Skip to main content
rob magazine

Kyle Scott/The Globe and Mail

Snacking isn’t about just satisfying your nutritional needs or your hunger; it’s also about making you feel better. And in times of crisis, people go back to their favourites, back to what they hold true. One thing we’ve seen through the pandemic is a huge shift in snacking behaviour—it increased rapidly by more than 50% or 60%. It’s still 30% higher today than where it was in 2019. And people have rediscovered some of our brands. We saw a 20% spike in sales for Premium Plus crackers and a steep increase in Cadbury Dairy Milk, Mini Eggs and Caramilk.

At the start of the pandemic, we didn’t know what we were getting into, and we wanted to make sure we were keeping our frontline employees safe, but also making sure we kept the shelves of Canadian retailers full—there’s nothing like an empty shelf to spell trouble in terms of future availability. So we accelerated the adaptation of our manufacturing to meet those needs, but also the fluctuation in requirements from retailers. They were overwhelmed by demand for digital shopping, so we developed a lot of online-only packs around some of our brands like Oreo and Ritz Crackers. At the same time, there was a huge shift to traditional grocery stores, because people could find everything there.

The Globe and Mail

To keep our operations as efficient as possible, we decided to simplify the portfolio in the short term. For Halloween, we decided we would only manufacture about half the usual items for that first season, because it was too complicated, and it would have taken away too much of our capacity.

Through all this, we were also deploying measures to keep our manufacturing plants as safe as possible. We offered up to 14 paid days off for all hourly and field-based employees. That was a statement we wanted to make—that our employees are the backbone of this organization. And that paid huge dividends. Today, my plants are working better than they did before the pandemic, because we’re more efficient.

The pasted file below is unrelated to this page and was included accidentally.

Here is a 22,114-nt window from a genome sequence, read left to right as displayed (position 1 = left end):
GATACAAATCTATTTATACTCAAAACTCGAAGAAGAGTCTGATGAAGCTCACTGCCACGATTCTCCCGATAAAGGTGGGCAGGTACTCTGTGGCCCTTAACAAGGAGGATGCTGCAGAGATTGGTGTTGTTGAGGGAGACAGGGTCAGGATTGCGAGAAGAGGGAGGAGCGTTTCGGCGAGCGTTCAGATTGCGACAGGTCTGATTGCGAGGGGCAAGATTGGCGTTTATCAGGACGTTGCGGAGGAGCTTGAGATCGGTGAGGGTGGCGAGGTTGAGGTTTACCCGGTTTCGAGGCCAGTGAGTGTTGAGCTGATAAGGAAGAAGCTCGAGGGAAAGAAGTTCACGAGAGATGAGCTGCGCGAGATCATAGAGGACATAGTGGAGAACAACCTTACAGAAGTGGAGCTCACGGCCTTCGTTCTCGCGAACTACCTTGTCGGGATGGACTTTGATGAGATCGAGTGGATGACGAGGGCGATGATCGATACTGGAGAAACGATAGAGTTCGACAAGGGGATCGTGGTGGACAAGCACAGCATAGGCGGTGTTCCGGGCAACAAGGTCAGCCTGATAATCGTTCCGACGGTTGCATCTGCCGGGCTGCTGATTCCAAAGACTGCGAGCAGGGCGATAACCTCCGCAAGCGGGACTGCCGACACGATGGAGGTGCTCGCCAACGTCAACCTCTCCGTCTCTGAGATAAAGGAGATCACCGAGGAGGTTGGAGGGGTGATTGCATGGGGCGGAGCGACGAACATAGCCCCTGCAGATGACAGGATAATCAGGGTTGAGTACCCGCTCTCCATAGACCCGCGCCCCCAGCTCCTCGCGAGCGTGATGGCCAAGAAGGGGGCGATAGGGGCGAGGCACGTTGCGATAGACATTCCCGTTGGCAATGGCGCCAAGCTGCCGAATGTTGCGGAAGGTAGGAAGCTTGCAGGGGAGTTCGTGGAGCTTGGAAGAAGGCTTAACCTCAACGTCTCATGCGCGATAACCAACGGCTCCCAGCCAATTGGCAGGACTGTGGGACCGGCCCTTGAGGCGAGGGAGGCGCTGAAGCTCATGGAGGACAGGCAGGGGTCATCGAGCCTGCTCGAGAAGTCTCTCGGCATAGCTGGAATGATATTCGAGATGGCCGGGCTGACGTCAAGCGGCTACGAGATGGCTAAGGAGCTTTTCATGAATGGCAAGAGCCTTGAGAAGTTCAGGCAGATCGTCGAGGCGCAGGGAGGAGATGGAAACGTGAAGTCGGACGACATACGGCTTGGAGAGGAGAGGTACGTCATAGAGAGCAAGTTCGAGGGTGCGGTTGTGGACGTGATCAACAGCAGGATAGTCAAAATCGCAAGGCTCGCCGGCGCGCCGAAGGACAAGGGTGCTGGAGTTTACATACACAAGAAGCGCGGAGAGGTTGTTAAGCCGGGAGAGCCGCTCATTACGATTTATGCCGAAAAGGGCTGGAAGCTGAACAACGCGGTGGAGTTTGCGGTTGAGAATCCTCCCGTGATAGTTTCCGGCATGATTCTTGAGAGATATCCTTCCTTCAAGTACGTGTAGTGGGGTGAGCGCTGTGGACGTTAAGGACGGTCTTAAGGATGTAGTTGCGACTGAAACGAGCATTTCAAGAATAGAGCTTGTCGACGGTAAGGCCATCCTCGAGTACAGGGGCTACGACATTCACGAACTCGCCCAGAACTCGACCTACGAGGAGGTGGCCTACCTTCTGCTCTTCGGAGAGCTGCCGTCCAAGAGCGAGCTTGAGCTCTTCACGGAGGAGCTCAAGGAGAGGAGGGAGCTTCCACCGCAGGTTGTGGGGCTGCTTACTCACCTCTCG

We did have some outbreaks, and we managed them as best we could. The difficulty going from the first wave through to the fourth wave is that we’re all human beings. We all think, Oh, maybe it’s behind us. And we noticed people let their guard down. So it’s about, “Hey, we’re not out of this. All these measures are still in place at work, but please make sure that when you’re off work, you keep that in mind.”

This Christmas will be the first time in a couple of years that people will be able to spend time together. We were starved of all those opportunities, but now we’ll get our fill with a return to traditional get-togethers and gift-giving. People want a sense of normalcy, and seeing extended family and friends is truly critical at this stage.

There will also be a shift in consumption, where people spend the better part of a month or two going back to restaurants. In different parts of the country, thanks to vaccine passports, people feel more comfortable doing things that give them that sense of normalcy. That’s one thing that worries me a lot—the mental health of our employees, our consumers and the population in general. Because we’ve been asked to do a lot over the past 18 months, and it’s not finished.

Your time is valuable. Have the Top Business Headlines newsletter conveniently delivered to your inbox in the morning or evening. Sign up today.

Report an error

Editorial code of conduct